And that is what is simply known as
carrying too much or unnecessary baggage. It reveals itself in material things,
but even more so in emotional things, and as we are not materialists, we will
pursue this on a more general or meta-physical level, although we are not
restricted to emotional baggage.
Conventional wisdom, our old enemy, is
always there to let us take a quick look, to let us take a quick decision, and
to let us suffer the consequences in a lethargic way, and so the adage says
'Act in haste and repent at leisure'. And I am sure you smile at yourself now,
for having taken that extra burden because you did not think. Mea Culpa.
Sometimes I visit the offices of colleagues
or other business men and I often see the plaque on their desks which says
THINK. Shocking! What should I or they think? Most people I know only think of
tea and lunch time and the women of what they will wear tonight. George Bernard
Shaw once said: 'Few people think more than two or three times a year; I have
made an international reputation for myself by thinking once or twice a week'.
That is not the ambit of my monologue here.
I have conditioned myself, as you may well
know by now, not to take the first road which shows up - I try to take the one
less travelled. Many times in my life I have been approached by people who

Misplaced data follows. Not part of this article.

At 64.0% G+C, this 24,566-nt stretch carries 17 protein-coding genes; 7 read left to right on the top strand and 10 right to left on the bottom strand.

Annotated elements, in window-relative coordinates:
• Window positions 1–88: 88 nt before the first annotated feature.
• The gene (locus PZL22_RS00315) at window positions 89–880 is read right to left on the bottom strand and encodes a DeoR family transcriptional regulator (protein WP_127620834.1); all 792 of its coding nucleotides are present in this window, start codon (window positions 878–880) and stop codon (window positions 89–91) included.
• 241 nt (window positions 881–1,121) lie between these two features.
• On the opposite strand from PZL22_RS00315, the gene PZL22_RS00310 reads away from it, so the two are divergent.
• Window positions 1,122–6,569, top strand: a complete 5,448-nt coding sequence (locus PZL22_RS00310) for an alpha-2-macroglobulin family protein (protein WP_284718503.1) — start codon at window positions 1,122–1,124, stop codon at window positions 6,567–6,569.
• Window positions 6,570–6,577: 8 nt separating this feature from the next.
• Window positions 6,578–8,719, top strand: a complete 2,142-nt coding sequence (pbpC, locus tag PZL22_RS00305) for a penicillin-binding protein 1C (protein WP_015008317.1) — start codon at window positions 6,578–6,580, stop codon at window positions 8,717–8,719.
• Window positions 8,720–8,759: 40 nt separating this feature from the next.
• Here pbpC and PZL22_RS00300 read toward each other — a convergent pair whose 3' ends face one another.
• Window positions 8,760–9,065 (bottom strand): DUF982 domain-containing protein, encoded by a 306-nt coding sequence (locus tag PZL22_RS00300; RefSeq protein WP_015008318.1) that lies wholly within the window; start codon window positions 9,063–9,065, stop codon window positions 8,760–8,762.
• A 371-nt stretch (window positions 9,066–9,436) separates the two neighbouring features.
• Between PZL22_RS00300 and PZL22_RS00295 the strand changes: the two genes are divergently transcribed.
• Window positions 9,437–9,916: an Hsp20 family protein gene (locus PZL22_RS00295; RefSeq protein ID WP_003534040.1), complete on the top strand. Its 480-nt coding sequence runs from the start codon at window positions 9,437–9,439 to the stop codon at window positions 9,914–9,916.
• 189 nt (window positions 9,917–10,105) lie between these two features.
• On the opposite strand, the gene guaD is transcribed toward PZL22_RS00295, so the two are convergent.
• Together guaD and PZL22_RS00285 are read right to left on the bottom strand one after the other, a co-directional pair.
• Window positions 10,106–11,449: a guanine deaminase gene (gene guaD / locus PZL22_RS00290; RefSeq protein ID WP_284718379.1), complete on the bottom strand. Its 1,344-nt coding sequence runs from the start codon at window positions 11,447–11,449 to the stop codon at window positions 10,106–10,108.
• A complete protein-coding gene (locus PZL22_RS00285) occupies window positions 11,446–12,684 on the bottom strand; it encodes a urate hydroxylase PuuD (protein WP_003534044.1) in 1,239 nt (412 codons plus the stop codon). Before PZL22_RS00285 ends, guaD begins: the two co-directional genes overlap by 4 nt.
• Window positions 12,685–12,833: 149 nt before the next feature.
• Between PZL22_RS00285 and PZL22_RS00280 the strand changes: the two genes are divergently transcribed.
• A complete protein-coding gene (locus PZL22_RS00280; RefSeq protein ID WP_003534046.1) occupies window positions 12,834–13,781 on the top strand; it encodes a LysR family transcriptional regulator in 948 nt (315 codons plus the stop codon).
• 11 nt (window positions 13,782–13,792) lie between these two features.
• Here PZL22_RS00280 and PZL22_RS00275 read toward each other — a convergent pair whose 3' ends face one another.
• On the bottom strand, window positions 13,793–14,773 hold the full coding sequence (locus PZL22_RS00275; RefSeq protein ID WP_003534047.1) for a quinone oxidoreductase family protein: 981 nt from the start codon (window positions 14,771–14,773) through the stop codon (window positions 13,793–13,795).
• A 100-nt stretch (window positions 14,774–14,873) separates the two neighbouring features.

bemoan their fate due to the indiscriminate, hypocritical or inconsiderate
actions and ways of other people, instead of straightening it out with the
guilty person themselves.
If we listen to them, then we will only
hear the one side of the story and agree with the injured person that it was a
bad thing for the offender to do, we sympathise, and we will be regarded as
good listeners or passionate people. What we should rather have done is to have
considered the case of the offender of the injured party. Many times you will
find that the offender also has a case to complain about, and mostly a better
case, because you only heard the wrong one and probably less than half of the
case of the offended.
It reminds me of a well-known case described
by one of South Africa's well known writers, C.J.Langenhoven. He was a
parliamentarian, advocate, writer and genius of inventions. Once he had to
defend his client against a claim on water rights in the Water Court. After two
weeks in court, he won the case for his client. The plaintiff's advocate then
came to him to congratulate him on his victory, on which he said: 'Thanks my
learned friend, but you know; if I had your client's case I would have won him
the case in one day'. He once said in parliament that half of the members are
donkeys. The Speaker commanded him to retract that insubordinate statement to